According to another aspect of the invention, the game action includes initiating play of the wagering game or accepting a wager to play the wagering game.

According to another aspect of the invention, the bezel incorporates a plurality of sensors and the plurality of haptic feedback devices, and each of the sensors is associated with a respective haptic feedback device, and the instructions cause the gaming apparatus to selectively activate the plurality of haptic feedback devices based on input received from the plurality of sensors.

According to another aspect of the invention, the gaming apparatus is a handheld device.

According to another aspect of the invention, a virtual input button of a wagering game is displayed on the video display at a position adjacent to a region of the bezel incorporating a first haptic feedback device. When a sensor input indicates a body in contact with another region of the bezel, the gaming apparatus is configured to reposition the virtual input button from its original position to a new position adjacent to the region of the bezel indicated by the sensor input.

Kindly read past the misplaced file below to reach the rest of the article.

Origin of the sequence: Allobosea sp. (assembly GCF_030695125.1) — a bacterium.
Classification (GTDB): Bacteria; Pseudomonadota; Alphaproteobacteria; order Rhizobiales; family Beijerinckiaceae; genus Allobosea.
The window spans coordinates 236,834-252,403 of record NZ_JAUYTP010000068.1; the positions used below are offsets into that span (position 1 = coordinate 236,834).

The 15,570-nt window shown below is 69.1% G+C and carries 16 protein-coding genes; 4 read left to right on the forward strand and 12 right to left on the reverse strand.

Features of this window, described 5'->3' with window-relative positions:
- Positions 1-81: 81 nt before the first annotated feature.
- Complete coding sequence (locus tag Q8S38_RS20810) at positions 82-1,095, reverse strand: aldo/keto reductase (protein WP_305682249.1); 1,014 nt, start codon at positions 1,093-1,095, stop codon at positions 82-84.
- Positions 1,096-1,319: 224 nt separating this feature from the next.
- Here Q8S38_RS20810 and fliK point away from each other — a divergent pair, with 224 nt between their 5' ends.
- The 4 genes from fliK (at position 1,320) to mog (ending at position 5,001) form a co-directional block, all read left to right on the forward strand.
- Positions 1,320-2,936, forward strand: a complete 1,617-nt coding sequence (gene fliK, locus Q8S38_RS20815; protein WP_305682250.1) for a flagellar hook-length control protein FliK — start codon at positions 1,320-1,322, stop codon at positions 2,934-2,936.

According to another aspect of the invention, the display device is inclined at an angle of approximately 15 degrees relative to horizontal, the bezel includes a first pair of corners adjacent to a player using the gaming apparatus, at least one haptic feedback device is disposed in one corner of the first pair of corners, and at least another haptic feedback device is disposed in the other corner of the first pair of corners. Additionally, the gaming apparatus is configured such that the player's hands rest on the first pair of corners at the player's option while the player is playing the wagering game.